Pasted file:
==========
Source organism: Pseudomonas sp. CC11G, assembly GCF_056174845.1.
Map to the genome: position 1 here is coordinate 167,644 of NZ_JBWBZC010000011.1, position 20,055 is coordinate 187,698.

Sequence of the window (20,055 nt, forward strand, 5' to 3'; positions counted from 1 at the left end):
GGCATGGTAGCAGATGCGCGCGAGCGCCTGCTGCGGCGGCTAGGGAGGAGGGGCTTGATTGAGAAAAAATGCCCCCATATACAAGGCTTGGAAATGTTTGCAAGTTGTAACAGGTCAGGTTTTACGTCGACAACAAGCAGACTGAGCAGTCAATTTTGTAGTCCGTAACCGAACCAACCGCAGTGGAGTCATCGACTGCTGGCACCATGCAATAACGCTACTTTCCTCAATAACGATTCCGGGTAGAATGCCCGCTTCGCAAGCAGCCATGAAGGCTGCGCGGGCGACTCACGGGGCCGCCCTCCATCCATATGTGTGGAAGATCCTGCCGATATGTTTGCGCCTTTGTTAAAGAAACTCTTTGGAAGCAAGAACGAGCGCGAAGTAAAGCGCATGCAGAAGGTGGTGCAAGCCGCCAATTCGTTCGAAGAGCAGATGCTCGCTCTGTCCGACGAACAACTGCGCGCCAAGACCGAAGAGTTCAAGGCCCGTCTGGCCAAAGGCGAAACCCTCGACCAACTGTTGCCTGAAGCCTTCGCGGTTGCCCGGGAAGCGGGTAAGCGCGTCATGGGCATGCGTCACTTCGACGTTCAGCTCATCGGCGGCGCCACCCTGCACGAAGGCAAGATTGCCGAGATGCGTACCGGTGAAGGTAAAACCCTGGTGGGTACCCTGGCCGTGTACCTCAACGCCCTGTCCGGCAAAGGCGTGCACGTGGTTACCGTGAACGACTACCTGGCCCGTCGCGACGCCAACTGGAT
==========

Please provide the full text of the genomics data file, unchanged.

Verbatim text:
Source organism: Pseudomonas sp. CC11G, assembly GCF_056174845.1.
Map to the genome: position 1 here is coordinate 167,644 of NZ_JBWBZC010000011.1, position 20,055 is coordinate 187,698.

Sequence of the window (20,055 nt, forward strand, 5' to 3'; positions counted from 1 at the left end):
GGCATGGTAGCAGATGCGCGCGAGCGCCTGCTGCGGCGGCTAGGGAGGAGGGGCTTGATTGAGAAAAAATGCCCCCATATACAAGGCTTGGAAATGTTTGCAAGTTGTAACAGGTCAGGTTTTACGTCGACAACAAGCAGACTGAGCAGTCAATTTTGTAGTCCGTAACCGAACCAACCGCAGTGGAGTCATCGACTGCTGGCACCATGCAATAACGCTACTTTCCTCAATAACGATTCCGGGTAGAATGCCCGCTTCGCAAGCAGCCATGAAGGCTGCGCGGGCGACTCACGGGGCCGCCCTCCATCCATATGTGTGGAAGATCCTGCCGATATGTTTGCGCCTTTGTTAAAGAAACTCTTTGGAAGCAAGAACGAGCGCGAAGTAAAGCGCATGCAGAAGGTGGTGCAAGCCGCCAATTCGTTCGAAGAGCAGATGCTCGCTCTGTCCGACGAACAACTGCGCGCCAAGACCGAAGAGTTCAAGGCCCGTCTGGCCAAAGGCGAAACCCTCGACCAACTGTTGCCTGAAGCCTTCGCGGTTGCCCGGGAAGCGGGTAAGCGCGTCATGGGCATGCGTCACTTCGACGTTCAGCTCATCGGCGGCGCCACCCTGCACGAAGGCAAGATTGCCGAGATGCGTACCGGTGAAGGTAAAACCCTGGTGGGTACCCTGGCCGTGTACCTCAACGCCCTGTCCGGCAAAGGCGTGCACGTGGTTACCGTGAACGACTACCTGGCCCGTCGCGACGCCAACTGGAT